Clinical with discharge planning is that nurses may

 

Clinical Question

 

 

In order
to ensure proper discharge planning has been implemented properly using teach back
method is vital during patient discharge. A literature review disclosed that
teach back method assisted in reducing health complications and decreased hospital
readmissions. One of many issues with discharge planning is that nurses may explain
instructions once, in result for information not being retainable for patients.

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As such, insufficient discharge planning can lead to negative patient outcomes.

Not only is teach back method determines
patient understanding, it also reinforces information already given.

According to Almkuist,
(2017) “heart
failure (HF) affects 5.7 million Americans; one in four patients discharged
with a diagnosis of HF are readmitted within 30 days” (p.309).  A hospital
educational study was conducted with patients’ with heart failure. 23 high
risk-heart failure patients participated in a 60 minute teach-back sessions. During
a 180-day study period, the goal was to reduce the 30-day readmission to 13.8%
for these patients. (Haney, M., & Shepherd, J. 2014, p.50) The results reported 10 out 23 (43%) changed
dietary habits, particularly sodium intake, because of the teaching. 1 out of
23 died, 3 (13%) was readmitted to the hospital with 30 days, but only one was
related to heart failure. 3 patient’s didn’t remember the teach-back method at
all, and 5 patient’s reported it’s a reminder of what they previously learned. The
study concluded teach-back method is more effective with new information a
patient hasn’t received previously. (Haney, M., & Shepherd, J. 2014, p.51)

The
purpose of this paper is to discuss how utilizing the teach-back method during
discharge planning impacts patient outcomes. This published research can be
more focused based on the PICOT pneumonic:

Population: patients ready for discharge

Intervention: using teach back method with patients when
creating a discharge instructions

Comparison: not using teach-back method

Outcome: patient readmission is significantly reduced
with teach back method and verbalize checklist needs.

Time: with no readmission within 30 days

PICOT question: Is patient discharge planning compromised
when nurses do not use teach-back method in comparison to the one who utilize
this method?  

 

Levels of Evidence

 

In
addition, using quantitative and qualitative analysis would be best represented because in the
articles it compares the rates of no readmission of patients using that method
after discharge to the ones that get readmitted after discharge. “A naturalistic approach to research in which
the focus is on understanding the meaning of an experience from the individual’s
perspective” (Houser, 2018, p.35). One can agree
that assessing patient understanding can be quite a complex process however,
utilizing teach back method can measure how much the patient is comprehending by
repeating instructions. Qualitative research involves a lot of open-ended
questions that will help us gain incentive to the patient’s knowledge. When
comparing two different scenarios, an
acceptable level of evidence is level III because it allows the research to be
focused on comparing two different scenarios.

Search Study

A credible resource is keen when conducting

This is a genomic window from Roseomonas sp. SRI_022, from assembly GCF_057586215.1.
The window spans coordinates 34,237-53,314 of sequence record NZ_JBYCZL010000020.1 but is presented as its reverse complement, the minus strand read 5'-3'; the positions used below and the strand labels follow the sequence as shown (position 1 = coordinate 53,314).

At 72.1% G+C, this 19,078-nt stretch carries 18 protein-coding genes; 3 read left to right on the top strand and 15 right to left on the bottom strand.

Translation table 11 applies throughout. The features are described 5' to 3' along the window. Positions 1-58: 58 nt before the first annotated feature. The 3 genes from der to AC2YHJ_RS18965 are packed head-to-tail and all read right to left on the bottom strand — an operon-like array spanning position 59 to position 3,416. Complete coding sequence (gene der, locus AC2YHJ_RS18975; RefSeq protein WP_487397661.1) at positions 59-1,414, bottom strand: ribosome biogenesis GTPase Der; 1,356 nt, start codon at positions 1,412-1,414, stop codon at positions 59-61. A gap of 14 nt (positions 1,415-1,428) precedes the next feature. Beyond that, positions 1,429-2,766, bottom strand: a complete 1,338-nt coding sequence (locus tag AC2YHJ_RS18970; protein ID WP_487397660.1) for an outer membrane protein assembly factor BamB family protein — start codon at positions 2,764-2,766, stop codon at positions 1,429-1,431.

research-based study as they are backed by evidence, and peer reviewed. Thus,
CINAHL was utilized to find the

evidence
base resources. CINAHL database has various different options to refine
searches that best suite the research. For instance, date can be adjusted to
find current articles, utilizing keywords aided in filtering unwanted articles.

When I am researching a particular topic, I like
to narrow down my search terms so I can get less than 15 articles to review
rather than thousands. Doing an advanced search where I can click peer reviewed,
English written articles conducted in United States. Up to date and recent
information is always vital hence why I click on a five-year range from the
current year.

Also articles that show
types of study that show supporting evidence to back up what is stated in the
article is critical. For
instance, when searching for standardized checklist during discharge planning 235
articles appeared, then by entering the keywords teach-back method and
discharge planning the articles filtered down to about twenty, which made it
easier to read through.

The two most relevant and helpful articles
were “Can teach-back reduce hospital readmissions”  (Houser, J., 2018). In this article it
provided qualitative data that pertained the understanding of educational study
while the quantitative data provided a detailed assessment of patterns and
responses such as the rates of no readmission. The second article “Using
Teach-Back Method to Prevent 30-Day Readmissions in Patients with Heart
Failure: A Systematic Review” (Almkuist, K. D, 2017). This article uses both quantitate and
qualitative by including data analysis, which include statistical value and
allowing readers to view as a whole rather than one way of research. In
particular involving the measurable state and the individual’s subjective
response to it.

Conclusion

Overall, every research requires a different
method of approach. Both quantitative and
qualitative research increases our understanding and knowledge about different
topics and problems.  Evidence based practice research is performed
to ensure that the research conducted is unbiased, and increases positive patient outcomes. In spite of many significant advances, as a
nurse it is our duty to educate to deliver
patient-centered care by emphasizing evidence-based practice through quality
improvement approaches.